Blind Bail for Target Panic
When you shoot blind bail you’re removing any visual stimulus from affecting the kinetic chain of the actual shot. Through repetition the shot becomes autonomous. Once you start shooting with your eyes open you are able to reset yourself from the poor habits associated with target panic and drive by shooting. You’ll know you have an extreme case of target panic if you are unable to do a 10 count holding your pin on the bullseye without punching the trigger.
The last step may be the most obvious, but that is practice. I’ve always liked the saying that practice doesn’t make perfect, perfect practice makes perfect. You need to correct the underlying issues before repeatedly practicing, otherwise you’re more likely to magnify the problems. This is often how ‘drive by shooting’ habits happen which will leave you with typical pie plate accuracy at best.
Target Panic tips from my brother Josh McKinney include:
Start out with some blind shooting at close distances, imagining your target. Really helps at just feeling your bow. When you do this, let your finger sit on your trigger for some time before shooting. Even count to 10 before shooting.
Tips when starting to shoot with eyes open.
Step 1. With eyes open, draw the bow. Hold bow on target without shooting. Let down.
Step 2. Same as step 1 but put finger on trigger, hold for 10 seconds. Take finger off trigger. Let down (Do not shoot)
Get comfortable holding your bow, even with finger on trigger, without shooting. Plan not to shoot.
Also, make sure when you are target shooting that you are shooting the target you plan to shoot. So if there are 5 targets on a bag, pick one out, get to that one, and then shoot.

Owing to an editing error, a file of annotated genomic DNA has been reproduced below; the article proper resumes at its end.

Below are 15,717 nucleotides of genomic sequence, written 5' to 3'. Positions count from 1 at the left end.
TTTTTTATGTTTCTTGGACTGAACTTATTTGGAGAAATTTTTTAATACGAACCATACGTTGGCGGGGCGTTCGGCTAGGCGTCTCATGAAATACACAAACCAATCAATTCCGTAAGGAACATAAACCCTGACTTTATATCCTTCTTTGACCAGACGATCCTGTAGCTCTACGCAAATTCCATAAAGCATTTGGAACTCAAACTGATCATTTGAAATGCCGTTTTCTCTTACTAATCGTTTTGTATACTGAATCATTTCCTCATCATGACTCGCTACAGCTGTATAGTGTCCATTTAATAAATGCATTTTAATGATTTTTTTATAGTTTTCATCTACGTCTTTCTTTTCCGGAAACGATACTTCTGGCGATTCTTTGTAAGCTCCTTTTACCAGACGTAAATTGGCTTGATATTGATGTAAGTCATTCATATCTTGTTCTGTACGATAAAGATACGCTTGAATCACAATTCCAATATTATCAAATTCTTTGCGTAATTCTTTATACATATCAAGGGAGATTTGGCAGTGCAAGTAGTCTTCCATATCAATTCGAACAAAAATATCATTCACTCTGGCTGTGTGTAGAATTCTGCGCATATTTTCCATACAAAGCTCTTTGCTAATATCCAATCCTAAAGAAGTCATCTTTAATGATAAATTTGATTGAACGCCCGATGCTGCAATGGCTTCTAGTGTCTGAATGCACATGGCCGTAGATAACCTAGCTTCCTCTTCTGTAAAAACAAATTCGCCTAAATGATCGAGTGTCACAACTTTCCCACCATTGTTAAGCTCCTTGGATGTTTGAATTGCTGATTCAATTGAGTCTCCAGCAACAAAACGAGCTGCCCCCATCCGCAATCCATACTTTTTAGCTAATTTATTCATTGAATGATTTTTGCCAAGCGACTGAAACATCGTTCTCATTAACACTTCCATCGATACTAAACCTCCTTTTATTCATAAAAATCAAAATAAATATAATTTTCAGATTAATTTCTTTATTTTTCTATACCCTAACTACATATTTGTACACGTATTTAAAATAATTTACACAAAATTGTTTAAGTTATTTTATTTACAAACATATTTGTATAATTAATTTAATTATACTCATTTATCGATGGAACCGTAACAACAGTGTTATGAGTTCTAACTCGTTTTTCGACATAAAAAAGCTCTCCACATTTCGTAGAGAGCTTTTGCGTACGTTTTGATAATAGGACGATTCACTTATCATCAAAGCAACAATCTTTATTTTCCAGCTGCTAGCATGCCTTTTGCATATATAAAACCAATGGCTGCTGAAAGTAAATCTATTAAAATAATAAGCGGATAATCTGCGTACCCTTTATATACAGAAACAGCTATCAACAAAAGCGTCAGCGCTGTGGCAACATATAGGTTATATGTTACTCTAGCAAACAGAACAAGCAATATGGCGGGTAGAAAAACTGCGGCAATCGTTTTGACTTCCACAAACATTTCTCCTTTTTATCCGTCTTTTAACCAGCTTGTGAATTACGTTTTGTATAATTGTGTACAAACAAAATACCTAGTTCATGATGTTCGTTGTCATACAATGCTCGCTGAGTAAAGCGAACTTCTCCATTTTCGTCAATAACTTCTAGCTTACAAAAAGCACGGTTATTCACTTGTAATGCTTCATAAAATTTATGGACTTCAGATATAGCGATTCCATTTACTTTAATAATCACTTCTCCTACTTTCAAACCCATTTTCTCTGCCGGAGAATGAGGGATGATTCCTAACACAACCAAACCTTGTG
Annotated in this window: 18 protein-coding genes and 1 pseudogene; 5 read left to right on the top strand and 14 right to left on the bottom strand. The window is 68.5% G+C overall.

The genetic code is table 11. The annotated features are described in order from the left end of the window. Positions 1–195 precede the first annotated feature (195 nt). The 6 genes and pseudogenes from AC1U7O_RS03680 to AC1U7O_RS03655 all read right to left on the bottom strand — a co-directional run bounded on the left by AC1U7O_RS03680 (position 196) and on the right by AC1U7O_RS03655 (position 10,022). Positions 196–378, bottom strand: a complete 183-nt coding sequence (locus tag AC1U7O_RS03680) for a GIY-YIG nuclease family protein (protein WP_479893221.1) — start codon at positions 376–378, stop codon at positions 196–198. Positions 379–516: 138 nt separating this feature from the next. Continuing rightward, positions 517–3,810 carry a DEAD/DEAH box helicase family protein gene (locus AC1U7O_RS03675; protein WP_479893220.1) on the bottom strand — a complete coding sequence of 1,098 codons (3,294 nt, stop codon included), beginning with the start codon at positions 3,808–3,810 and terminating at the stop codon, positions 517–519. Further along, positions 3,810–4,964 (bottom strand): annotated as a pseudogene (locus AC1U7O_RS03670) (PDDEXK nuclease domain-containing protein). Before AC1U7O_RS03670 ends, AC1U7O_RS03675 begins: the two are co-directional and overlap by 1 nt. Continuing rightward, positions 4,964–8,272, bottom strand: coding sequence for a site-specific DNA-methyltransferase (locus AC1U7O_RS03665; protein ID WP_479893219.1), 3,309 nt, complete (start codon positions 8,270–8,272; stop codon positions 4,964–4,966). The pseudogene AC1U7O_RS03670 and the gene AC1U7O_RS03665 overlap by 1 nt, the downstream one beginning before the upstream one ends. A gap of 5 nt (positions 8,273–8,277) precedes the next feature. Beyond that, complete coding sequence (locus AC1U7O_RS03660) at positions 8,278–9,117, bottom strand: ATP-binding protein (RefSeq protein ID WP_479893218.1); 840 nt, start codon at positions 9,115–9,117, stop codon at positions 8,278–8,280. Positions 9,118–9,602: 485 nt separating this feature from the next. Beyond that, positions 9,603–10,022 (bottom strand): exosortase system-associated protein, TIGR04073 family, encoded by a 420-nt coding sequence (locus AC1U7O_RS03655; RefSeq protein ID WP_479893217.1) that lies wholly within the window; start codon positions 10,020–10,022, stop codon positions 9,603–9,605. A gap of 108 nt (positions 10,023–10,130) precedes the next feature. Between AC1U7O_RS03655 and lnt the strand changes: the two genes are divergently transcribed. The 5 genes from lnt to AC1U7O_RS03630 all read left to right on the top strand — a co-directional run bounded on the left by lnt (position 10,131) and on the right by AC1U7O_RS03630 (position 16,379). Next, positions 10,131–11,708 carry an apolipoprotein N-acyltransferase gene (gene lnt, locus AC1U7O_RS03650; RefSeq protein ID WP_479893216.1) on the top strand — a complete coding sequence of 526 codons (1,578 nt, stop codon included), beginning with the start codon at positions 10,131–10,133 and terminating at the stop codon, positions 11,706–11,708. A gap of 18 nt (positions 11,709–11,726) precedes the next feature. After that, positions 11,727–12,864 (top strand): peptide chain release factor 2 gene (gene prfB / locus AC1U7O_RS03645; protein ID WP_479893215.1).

Last but not least. Practice. Just keep shooting. Consistency is key! You must be comfortable with your set up. If you don’t like something, change it. Most (not all) people that have this issue is due to lack of shooting. If you shoot a million times where it becomes second nature, you won’t be able to panic because you’ve done it too many times
Overcoming Target Panic
Aside from being a trick shot artist or competitively target shooting, as a hunter you have a moral obligation to make an ethical shot on an animal. If you’re plagued with target panic, follow the above tips to ensure you have the confidence and competence to make an ethical shot. Even if you do not have full blown target panic and you are taking drive by shots, I would suggest addressing it sooner than later. I personally have opted to use a crossbow for this 2019 season as all of the states I hunt in allow it and I have not put sufficient repetition in this summer with my Darton bow. Until I spend enough time practicing with my compound setup, I do not feel it is ethical for me to use other archery equipment. That being said the crossbow/compound bow debate can be left for a future article.